I actually skipped the first 30 minutes or so. Sorry but Springsteen has never done much for me, and his special guest Bon Jovi even less. Maybe it's because I have never had a true blue collar job and don't relate to the east coast but Bruce has never clicked for me. I'm sure he rocked and was a cool choice to open the event but I guess I'll never know!
So that means I jumped right to Roger Waters. Man, who invited him to this thing? I love Waters and Floyd but if you wanted uplifting, you weren't going to get it here!
He opens with In The Flesh, which is very in your face, then continuing to tell the MSG that we don't need no education. Money and Us and Them are totally aimed at the politicians in attendance and viewing around the world. Maybe not the most appropriate cause at which to get on the soapbox but it was pretty cool.
My only problem with Roger Waters' band doing Dark Side stuff is that Waters doesn't sing on any of it, so it's a bit of a tribute band situation. Those two songs didn't do much for me.
The closer, Comfortably Numb, was good. Eddie Vedder guested to sing the choruses and was excellent. But the whole thing was too heavy for the cause if you ask me.
Next up we had Adam Sandler with Paul Shaffer between sets doing a silly version on Hallelujah that was more appropriate to the cause than Waters' whole set, which says a lot!
Bon Jovi was up next. Skipped most of it. Again, not super into him but Richie Sambora sounded good.
Next up was Clapton, who walked out with a nylon string guitar and sat down. I thought oh no holy shit bossa nova Layla. But no, it was a sweet version of Nobody Loves You When You're Down and Out.
Then a drummer and bass player joined and Clapton picked up his Strat for a funky version of Got To Get Better in a Little While. Nice to see Clapton in a three piece that isn't Cream, and his solo was absolutely off the hook. Next was a jumpy version of Crossroads. The whole set was really stripped down, blues-based jamming. It was cool. Could have as easily been in a bar!
I generally think he is over rated but truth is, Clapton really shines at events like this where he can hand pick four or five tunes that he can really own. But I did think, why didn't Clapton get up with Waters and rip a solo on something? He did lay down sweet leads all over Waters' Pros and Cons of Hitchhiking way back when, but oh well...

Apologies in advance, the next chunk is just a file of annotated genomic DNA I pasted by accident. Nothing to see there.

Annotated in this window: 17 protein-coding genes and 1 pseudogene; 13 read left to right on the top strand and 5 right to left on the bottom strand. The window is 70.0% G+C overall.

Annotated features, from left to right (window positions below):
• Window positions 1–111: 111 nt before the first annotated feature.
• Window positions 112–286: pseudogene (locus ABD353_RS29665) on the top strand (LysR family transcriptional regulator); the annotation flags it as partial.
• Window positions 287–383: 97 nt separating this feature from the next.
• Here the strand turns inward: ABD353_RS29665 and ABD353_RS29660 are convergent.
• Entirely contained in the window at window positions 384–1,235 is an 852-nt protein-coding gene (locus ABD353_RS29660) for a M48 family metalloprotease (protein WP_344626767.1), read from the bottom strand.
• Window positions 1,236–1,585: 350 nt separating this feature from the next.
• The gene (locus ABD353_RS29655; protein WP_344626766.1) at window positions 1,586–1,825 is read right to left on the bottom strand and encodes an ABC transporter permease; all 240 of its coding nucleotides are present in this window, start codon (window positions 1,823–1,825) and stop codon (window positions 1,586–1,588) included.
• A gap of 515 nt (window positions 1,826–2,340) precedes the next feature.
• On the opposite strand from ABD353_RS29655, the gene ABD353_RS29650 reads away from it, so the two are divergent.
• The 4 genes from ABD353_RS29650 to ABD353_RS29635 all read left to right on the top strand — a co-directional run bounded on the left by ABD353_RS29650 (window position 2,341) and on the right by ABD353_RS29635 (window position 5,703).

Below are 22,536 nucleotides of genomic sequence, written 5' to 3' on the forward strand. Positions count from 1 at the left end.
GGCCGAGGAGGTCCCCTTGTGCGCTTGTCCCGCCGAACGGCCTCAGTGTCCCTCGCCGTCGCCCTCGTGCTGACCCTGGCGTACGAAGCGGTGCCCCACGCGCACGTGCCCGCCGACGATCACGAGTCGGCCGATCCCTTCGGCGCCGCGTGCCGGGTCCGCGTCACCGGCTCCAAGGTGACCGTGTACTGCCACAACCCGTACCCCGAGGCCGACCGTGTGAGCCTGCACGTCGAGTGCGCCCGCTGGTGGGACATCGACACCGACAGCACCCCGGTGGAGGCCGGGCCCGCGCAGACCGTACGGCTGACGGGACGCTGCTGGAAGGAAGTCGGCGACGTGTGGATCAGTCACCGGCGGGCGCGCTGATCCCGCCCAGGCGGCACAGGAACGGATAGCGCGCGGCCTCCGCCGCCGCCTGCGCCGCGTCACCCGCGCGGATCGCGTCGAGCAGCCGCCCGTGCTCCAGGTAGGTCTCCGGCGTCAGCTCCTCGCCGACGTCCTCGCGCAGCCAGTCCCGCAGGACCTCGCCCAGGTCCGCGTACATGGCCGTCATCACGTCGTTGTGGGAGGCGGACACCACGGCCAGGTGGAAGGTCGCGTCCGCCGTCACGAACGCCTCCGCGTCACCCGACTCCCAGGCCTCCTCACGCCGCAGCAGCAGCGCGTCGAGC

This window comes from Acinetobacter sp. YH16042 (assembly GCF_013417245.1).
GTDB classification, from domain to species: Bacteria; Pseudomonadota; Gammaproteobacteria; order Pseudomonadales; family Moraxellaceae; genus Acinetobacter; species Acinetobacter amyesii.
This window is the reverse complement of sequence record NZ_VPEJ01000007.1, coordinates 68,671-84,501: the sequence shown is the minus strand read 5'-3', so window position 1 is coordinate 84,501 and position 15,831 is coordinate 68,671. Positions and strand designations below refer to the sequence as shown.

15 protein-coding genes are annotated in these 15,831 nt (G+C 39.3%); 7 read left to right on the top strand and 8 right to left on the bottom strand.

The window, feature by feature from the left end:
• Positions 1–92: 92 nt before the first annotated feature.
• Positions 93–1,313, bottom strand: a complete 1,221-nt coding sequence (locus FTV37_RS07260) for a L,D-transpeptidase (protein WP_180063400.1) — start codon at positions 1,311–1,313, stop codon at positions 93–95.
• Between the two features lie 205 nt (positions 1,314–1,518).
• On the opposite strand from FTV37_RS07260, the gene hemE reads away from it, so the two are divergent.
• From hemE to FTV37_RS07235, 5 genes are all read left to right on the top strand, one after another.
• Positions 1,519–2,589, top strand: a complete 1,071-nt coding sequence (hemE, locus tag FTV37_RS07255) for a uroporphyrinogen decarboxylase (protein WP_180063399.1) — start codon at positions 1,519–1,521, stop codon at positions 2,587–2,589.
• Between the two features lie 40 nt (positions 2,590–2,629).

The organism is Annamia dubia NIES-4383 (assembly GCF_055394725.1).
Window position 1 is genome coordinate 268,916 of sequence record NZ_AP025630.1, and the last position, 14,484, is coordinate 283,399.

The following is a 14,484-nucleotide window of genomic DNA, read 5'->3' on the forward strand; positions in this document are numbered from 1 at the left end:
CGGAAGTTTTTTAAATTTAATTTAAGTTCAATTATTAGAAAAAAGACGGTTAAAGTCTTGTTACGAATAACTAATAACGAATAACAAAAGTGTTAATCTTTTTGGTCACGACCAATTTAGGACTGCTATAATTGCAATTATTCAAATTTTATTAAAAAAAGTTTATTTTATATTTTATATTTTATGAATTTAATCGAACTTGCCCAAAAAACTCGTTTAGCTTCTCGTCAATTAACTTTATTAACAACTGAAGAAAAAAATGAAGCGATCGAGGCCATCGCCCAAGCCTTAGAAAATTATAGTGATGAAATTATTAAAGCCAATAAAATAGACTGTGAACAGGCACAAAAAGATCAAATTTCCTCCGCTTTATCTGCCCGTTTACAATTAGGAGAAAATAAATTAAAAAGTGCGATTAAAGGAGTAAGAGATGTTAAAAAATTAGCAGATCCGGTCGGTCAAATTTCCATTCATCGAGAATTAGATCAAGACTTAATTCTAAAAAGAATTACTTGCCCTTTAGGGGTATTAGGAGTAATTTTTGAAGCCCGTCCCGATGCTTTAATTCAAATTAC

The Stones followed. I was pretty excited to see this based on their recent UK and US shows. Interesting set list and decent playing. The opener was really surprising! You Got Me Rockin from Voodoo Lounge. But slower and more groovy, like almost everything I heard on YouTube from those other concerts. The only other song they played was a super slowed down Jumpin Jack Flash.
Two songs? Total tease. But Jagger was tremendous. Still skinny, slinky and jerky, and his voice sounded strong as ever. Woodie sounded great. Had all the licks down. Pretty mellow onstage now that he's sober but gets the job done. Charlie is rock solid but as noted, slower. And fucking Keith. He is absolutely ancient. Shit they all are but somehow it works.
Next up was the first artist who wasn't between the age of 48 and 70. Alicia Keys, born in New York in 1981. I don't know much about her but she played three songs on piano and she was awesome. Fantastic voice, no autotune bullshit. Real singing and real playing. She was also so far the only NY-born artist, which helped her connect with the audience when she asked the whole MSG to put their lit cellphones in the air. Her generation's version of the lighter I guess...